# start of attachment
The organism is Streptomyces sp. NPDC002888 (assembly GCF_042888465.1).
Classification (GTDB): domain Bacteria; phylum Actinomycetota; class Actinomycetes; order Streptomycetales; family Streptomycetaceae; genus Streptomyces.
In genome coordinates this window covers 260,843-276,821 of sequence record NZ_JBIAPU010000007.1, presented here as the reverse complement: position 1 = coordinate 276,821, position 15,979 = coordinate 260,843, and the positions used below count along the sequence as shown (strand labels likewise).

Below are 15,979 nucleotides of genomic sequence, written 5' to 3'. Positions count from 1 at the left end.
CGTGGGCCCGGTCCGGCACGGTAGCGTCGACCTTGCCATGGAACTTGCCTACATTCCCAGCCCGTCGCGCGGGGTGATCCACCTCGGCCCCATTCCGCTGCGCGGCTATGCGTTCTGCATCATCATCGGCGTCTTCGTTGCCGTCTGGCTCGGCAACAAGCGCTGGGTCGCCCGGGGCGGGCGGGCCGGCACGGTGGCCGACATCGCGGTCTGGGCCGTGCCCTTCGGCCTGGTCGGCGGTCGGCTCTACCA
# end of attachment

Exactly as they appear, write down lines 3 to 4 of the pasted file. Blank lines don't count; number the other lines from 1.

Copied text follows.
In genome coordinates this window covers 260,843-276,821 of sequence record NZ_JBIAPU010000007.1, presented here as the reverse complement: position 1 = coordinate 276,821, position 15,979 = coordinate 260,843, and the positions used below count along the sequence as shown (strand labels likewise).

Below are 15,979 nucleotides of genomic sequence, written 5' to 3'. Positions count from 1 at the left end.